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Archive for November, 2011

Long ago I read a newspaper article which beautifully praised the life and works of a famous artist.  I have forgotten his name but that is of no consequence, for similar articles appear from time to time describing such clever people.  What struck the writer of the article most strongly was the ability of the artist to visualise ideal scenes – the sort that idealise Nature to a seemingly impossible degree.  Thus it was that he could paint a scene (real or fictional) not as it would normally appear, but as it seemingly ought to be if only the faults and vagaries of Nature were removed or rectified.  But perhaps that, in itself, was not the true genius of the artist ; rather, his genius showed itself in what he described as the perfect clarity of his visions, and in his wonderful ability remember and to paint exactly what he saw.

I expect there are many artists who share this gift in some measure ; and many more people who have the vision but lack the artistic skill to reproduce it.

And I expect there are just as many who have the visions (and maybe the artistic skill) but of a kind that are not at all beautiful – visions of perfect awfulness.  And it may well be that just about everyone has had such visions (both beautiful and horrid) in dreams.  Perhaps the great artists manage to enter into a dreamlike state whilst remaining fully awake.  Those with experience of hypnosis will have a good idea of what I mean.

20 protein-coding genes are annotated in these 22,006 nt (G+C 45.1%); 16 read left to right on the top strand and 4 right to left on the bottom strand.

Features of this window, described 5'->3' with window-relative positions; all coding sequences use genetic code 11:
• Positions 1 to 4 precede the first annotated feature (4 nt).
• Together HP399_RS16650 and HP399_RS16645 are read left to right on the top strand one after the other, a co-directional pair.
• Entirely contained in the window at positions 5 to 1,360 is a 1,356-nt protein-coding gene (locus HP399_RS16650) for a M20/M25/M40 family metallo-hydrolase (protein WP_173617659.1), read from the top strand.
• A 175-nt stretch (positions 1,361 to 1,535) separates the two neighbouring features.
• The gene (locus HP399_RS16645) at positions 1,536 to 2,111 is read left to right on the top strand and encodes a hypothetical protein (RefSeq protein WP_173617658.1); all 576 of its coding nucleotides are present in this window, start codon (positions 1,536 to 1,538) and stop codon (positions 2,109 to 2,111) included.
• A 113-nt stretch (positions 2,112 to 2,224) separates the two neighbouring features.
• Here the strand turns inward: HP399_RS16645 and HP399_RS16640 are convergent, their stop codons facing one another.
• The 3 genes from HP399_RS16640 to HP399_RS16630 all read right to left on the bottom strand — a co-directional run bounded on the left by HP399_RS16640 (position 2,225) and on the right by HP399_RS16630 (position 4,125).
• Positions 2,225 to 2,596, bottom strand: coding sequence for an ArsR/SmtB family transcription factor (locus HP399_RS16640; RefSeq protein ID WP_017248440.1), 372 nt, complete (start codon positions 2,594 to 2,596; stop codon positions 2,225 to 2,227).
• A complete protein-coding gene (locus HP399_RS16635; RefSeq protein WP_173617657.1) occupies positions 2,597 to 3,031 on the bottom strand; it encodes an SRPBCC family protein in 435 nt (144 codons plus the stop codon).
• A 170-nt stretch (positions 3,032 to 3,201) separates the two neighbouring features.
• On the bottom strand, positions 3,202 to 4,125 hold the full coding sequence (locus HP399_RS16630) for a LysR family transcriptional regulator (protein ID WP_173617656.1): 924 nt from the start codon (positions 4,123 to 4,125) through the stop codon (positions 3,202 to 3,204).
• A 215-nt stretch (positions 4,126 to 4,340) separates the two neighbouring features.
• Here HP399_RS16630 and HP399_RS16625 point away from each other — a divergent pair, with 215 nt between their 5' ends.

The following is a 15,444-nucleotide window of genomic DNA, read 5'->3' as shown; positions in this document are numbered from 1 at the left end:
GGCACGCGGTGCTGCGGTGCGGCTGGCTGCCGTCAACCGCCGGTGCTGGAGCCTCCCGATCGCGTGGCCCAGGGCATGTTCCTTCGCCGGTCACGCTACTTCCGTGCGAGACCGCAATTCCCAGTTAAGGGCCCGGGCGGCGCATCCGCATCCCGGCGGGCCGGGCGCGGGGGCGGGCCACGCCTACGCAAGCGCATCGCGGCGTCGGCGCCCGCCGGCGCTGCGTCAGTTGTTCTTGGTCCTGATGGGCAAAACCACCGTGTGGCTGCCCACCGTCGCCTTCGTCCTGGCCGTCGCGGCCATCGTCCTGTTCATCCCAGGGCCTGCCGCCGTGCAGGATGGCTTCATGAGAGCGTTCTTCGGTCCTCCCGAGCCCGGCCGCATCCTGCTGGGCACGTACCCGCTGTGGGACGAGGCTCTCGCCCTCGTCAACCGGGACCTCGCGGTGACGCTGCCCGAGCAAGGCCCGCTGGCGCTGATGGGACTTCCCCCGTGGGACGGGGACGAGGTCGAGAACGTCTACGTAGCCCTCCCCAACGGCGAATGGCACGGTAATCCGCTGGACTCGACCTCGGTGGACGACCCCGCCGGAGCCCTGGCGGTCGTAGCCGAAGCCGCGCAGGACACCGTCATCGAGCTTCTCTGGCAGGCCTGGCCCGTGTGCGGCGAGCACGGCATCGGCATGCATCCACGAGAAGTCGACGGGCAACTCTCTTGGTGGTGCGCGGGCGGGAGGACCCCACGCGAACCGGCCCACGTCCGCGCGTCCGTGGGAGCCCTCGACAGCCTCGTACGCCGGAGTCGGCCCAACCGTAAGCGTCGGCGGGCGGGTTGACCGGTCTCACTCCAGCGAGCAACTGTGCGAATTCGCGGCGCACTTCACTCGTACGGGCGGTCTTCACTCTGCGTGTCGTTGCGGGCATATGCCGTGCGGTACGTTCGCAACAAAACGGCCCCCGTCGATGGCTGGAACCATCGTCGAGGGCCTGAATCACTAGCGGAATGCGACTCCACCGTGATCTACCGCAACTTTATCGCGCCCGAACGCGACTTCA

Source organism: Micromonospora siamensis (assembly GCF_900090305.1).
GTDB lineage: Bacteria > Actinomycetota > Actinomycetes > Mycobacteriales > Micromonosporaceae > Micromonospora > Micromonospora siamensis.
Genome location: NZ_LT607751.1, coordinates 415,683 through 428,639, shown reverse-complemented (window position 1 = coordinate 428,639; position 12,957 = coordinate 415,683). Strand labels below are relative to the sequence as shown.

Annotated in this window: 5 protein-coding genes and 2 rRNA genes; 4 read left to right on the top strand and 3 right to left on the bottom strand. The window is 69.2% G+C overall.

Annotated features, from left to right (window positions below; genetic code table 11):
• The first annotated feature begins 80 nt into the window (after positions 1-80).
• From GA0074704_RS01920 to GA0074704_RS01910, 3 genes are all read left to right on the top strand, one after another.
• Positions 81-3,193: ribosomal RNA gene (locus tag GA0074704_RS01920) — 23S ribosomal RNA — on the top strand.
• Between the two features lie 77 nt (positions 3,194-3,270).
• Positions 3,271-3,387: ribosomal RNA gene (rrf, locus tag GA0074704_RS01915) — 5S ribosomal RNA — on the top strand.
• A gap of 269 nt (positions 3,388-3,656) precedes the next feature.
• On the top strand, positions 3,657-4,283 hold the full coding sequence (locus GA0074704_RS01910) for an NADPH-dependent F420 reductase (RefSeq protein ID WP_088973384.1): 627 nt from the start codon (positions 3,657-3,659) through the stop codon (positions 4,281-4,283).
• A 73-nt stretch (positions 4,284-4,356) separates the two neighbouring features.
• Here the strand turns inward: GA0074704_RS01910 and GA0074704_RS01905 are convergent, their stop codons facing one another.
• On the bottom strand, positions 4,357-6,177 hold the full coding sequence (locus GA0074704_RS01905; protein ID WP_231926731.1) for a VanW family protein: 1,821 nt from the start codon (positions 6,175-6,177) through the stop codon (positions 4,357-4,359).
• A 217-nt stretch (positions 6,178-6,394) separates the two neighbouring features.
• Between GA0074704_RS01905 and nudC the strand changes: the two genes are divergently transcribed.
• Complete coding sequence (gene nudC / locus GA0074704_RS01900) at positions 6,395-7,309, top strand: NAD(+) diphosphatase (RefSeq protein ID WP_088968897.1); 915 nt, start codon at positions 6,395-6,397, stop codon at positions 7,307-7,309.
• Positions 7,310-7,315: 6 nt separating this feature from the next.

One also hears occasionally of people who experience vivid impressions of scents and tastes, and even bodily feelings such as tensions and pains, though these are not so easily conveyed as art.

So four of our senses may be directly and vividly stimulated without any involvement of the organs of sense.  And generally this is accounted a good thing, a mark of genius.

When we turn to the fifth sense we find, first, something similar.  For example, it has been said that Beethoven could hear an entire symphony before he even set pen to paper or toyed with his piano keys to confirm his hearing.  Perhaps his profound deafness sharpened his imagination, but I don’t think that wholly accounts for his ability here, for Mozart also had the gift or genius.

I suspect also that great poets may vividly hear their lines before they begin to write ; as if their muse (or genius) is instructing them on what to put on the paper ; so as to ensure that the sounds, the rhythm, the rhyme, the metaphor and the meaning are all quite perfect for the context.  Again all this is generally marked as a gift of great price.

But then, the general opinion changes markedly in a certain respect.  For if the person who hears the voice in his head is not an acknowledged literary master, then his voices are taken to be signs, not of genius, but of madness.

There only so much that might be written about many things in the world ; but when it comes to people, the possibilities for discussion are endless.

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